From these insights, our client learned several important lessons.  It realized that in the business-to-business world, “strategic account” and “strategic supplier” relationships were two sides of the same coin.  It realized that they had developed critical competencies that allowed them to earn the position it held with its major customers, and that straying from these competencies would be a prescription for disaster.  This firm’s customers wanted this supplier to “Raise the Bar” and, when it did so, its prospects for growth remained solid.

A second lesson involved a manufacturer that reaches markets through a number of third-party distributors.  A number of years ago, this company had concluded that it was imperative that it “Join Winning Teams” with regard to its distribution decisions.  As it examined its customer chains, this firm recognized that success with end customers depended upon critical supplier->distributor team competencies – in service, logistics, technical support, and inventory management.  Meeting these critical success factors required best-in-class supplier->distributor teams targeted carefully on specific end customer relationships.

Research into this firm’s end customers uncovered two distinct clusters of “winning teams” that would achieve sustained growth.  Discussions with organizations involved in one growth cluster yielded compliments about the knowledge, familiarity, and commitment that this supplier->distributor team brought to the end customer relationship.  According to these end customers, the relationship had been characterized by exceptional performance:  the supplier->distributor team was viewed as “world class” in terms of their business systems and processes.  In the other growth cluster, the supplier was viewed as an incredible innovator, one that could be counted upon the “keep us ahead of the competition”.  This evaluation gained this supplier and its distributors a seat at the table with certain end customers, resulting in a competitive position that was all but impenetrable.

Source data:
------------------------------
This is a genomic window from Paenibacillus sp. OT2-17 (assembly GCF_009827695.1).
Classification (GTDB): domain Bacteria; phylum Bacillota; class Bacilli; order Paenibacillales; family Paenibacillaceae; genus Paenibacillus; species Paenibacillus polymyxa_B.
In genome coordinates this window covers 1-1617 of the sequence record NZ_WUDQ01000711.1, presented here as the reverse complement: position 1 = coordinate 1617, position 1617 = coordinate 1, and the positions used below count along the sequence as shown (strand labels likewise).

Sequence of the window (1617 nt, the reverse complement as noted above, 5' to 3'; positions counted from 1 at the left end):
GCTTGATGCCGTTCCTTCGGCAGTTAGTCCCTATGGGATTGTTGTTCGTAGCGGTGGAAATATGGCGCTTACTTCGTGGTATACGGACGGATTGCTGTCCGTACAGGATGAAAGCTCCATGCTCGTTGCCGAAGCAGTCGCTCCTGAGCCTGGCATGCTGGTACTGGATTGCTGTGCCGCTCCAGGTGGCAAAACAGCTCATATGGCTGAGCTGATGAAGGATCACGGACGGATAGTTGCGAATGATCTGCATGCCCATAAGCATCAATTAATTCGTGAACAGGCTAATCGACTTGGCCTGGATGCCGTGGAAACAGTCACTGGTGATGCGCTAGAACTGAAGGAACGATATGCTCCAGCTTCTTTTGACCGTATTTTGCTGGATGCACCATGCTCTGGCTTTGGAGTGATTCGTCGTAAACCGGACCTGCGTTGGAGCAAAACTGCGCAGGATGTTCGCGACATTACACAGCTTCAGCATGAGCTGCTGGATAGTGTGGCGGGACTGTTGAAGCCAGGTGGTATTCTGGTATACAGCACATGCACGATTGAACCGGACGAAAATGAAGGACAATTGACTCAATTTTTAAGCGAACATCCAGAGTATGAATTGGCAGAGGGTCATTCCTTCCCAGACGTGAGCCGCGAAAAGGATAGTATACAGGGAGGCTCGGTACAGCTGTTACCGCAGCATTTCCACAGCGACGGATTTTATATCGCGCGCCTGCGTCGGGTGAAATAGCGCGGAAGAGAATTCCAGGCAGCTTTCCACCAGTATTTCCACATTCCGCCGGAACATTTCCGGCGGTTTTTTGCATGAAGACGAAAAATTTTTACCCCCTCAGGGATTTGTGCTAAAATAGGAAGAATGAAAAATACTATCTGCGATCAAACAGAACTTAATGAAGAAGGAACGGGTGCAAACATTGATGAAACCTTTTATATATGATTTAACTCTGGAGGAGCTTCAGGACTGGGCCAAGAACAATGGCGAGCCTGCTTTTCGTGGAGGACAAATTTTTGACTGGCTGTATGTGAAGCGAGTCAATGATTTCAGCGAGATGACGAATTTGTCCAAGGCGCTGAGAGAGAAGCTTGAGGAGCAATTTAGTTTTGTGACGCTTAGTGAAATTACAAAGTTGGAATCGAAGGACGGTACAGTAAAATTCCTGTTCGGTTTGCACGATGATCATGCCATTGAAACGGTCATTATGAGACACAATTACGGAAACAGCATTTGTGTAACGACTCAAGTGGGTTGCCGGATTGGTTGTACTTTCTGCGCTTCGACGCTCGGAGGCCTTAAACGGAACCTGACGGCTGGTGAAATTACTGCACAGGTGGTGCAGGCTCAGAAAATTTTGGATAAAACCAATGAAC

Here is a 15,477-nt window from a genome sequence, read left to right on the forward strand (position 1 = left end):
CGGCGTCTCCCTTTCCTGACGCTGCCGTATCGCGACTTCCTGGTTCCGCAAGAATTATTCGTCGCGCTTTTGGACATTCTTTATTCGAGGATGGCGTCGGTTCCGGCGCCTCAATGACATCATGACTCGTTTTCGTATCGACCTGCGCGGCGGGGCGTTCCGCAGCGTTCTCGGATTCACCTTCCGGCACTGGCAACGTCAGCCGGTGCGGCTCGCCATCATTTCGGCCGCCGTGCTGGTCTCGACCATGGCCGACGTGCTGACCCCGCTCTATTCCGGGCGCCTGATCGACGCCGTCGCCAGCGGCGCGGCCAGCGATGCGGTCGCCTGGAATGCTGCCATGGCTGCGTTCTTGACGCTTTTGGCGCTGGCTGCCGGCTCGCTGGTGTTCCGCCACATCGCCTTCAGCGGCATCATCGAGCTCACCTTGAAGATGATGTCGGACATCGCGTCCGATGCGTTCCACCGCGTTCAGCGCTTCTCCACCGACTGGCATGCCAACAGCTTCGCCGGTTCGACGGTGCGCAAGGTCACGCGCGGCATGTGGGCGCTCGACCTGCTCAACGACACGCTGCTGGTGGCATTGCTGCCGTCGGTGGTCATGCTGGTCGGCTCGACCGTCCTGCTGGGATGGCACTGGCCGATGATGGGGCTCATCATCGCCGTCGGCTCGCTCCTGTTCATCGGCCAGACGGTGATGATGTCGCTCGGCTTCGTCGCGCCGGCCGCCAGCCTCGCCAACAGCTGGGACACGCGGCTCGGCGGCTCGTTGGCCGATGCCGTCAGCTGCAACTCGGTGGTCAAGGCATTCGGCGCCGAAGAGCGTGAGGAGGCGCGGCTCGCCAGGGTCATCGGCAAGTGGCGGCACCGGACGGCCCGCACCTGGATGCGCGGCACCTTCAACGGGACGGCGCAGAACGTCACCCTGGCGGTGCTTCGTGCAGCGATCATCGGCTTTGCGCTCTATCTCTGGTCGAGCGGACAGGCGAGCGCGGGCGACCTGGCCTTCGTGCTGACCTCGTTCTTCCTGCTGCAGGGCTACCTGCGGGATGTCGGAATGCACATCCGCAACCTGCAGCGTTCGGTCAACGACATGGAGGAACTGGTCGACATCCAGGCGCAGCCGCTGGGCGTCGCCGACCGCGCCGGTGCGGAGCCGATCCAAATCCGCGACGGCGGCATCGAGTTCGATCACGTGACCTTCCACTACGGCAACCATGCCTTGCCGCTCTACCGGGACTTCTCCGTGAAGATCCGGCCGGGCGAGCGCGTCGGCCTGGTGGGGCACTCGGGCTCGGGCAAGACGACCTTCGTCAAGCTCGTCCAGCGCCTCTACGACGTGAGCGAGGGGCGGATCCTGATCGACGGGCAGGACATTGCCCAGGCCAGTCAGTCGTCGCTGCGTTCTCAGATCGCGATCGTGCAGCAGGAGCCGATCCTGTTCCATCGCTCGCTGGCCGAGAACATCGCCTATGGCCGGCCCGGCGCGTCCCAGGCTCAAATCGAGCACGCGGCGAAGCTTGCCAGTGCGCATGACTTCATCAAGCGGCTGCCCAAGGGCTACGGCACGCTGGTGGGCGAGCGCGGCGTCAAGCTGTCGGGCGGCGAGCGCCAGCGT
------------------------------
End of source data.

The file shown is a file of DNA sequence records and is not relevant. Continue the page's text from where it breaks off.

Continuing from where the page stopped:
Growth lessons from this example include the importance of selective decisions about the intermediaries and major customers with which to invest and the payoff that can result from developing and showcasing competencies that create ‘win-win-win’ outcomes in business-to-business customer chains.  To get beyond “transactional” relationships, investments and competencies are both needed.  Growth plans must focus on the “winning team” opportunities within which payoffs can be realized.

A third growth lesson emerged from a firm facing a vicious cycle in its business-to-business market.  This firm and its main competitors were trapped in a cycle of price competition that led to margin pressures. These margin pressures forced service and quality reductions and opened the door to competitors eager to buy the business at a still lower price.  One executive in this firm worried that the cycle might “swirl us right down the drain” before long.  The financial results – lower revenues despite higher unit volumes, and substantially lower profits – underscored the seriousness of his concern.

This firm decided that to reverse this situation and resume growing, it must “Change the Game”.  Its question was how to do it.  The solution that this firm reached was centered on its major customer relationships.  With a selected group of major customers, this firm committed to market-based pricing.  In fact, it promised these customers a steady pattern of reduced prices over the next several years.  Doing so allowed it to take price out of the equation and create a foundation from which it could change the game.